First of all, I recommend to everyone a trip to the Harwood Museum to view the permanent installation by the world-renown Agnes Martin. I understand that she would call her work abstract impressionism. However, it is hard not to see it as powerful bold minimalism. I am moved by her work, which seems as far from Jim Wagner’s as possible. Yet Jim and Agnes knew each other from California. This friendship encouraged Jim to move to Taos, following his muse Agnes. Perhaps a gifted art historian could help us identify her influence on Jim’s work.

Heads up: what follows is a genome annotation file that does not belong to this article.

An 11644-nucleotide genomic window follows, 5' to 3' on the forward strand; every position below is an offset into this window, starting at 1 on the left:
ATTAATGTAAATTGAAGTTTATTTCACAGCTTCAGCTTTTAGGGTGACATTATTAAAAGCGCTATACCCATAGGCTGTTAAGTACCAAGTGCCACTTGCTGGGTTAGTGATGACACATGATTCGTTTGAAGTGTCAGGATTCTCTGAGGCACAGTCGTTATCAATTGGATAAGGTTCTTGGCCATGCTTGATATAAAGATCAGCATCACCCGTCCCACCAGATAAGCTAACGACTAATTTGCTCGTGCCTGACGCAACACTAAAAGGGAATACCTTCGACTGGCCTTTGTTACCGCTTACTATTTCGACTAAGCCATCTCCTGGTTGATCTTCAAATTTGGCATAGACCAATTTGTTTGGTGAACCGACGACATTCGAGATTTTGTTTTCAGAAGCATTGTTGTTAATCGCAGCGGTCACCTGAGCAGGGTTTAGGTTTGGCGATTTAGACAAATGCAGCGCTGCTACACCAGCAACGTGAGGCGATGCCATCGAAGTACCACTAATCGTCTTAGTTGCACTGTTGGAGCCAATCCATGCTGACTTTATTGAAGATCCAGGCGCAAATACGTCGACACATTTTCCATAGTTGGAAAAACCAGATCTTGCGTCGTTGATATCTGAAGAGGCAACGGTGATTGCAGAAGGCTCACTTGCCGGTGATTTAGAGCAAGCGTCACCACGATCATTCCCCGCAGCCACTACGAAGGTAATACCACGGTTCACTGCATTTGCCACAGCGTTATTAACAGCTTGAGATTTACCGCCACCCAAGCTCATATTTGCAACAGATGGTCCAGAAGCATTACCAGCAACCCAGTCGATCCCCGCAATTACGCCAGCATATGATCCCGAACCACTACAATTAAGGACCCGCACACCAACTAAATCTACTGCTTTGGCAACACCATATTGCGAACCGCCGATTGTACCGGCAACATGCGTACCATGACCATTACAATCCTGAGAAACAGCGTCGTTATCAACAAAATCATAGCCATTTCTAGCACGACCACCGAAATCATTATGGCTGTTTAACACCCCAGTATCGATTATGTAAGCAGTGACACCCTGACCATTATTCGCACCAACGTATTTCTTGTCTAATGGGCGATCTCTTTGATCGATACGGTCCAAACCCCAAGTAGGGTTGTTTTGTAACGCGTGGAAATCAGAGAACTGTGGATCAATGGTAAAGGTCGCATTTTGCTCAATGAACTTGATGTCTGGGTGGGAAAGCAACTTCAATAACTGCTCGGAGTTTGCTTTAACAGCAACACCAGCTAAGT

Wagner leaves behind a wide-reaching collection of work mostly created in Taos: landscapes, portraits, humorously cobbled-together constructions, ceramics, and on and on, from his arrival in 1968 until his death in May 2021. His work shows an original vision of life in Taos. Come discover the many secrets of his work at the Bareiss Gallery.
I think his 50-some years in Taos can be viewed as The Wagner Period. He understood the area’s culture, way of life, and humor like no one else.
— Philip Bareiss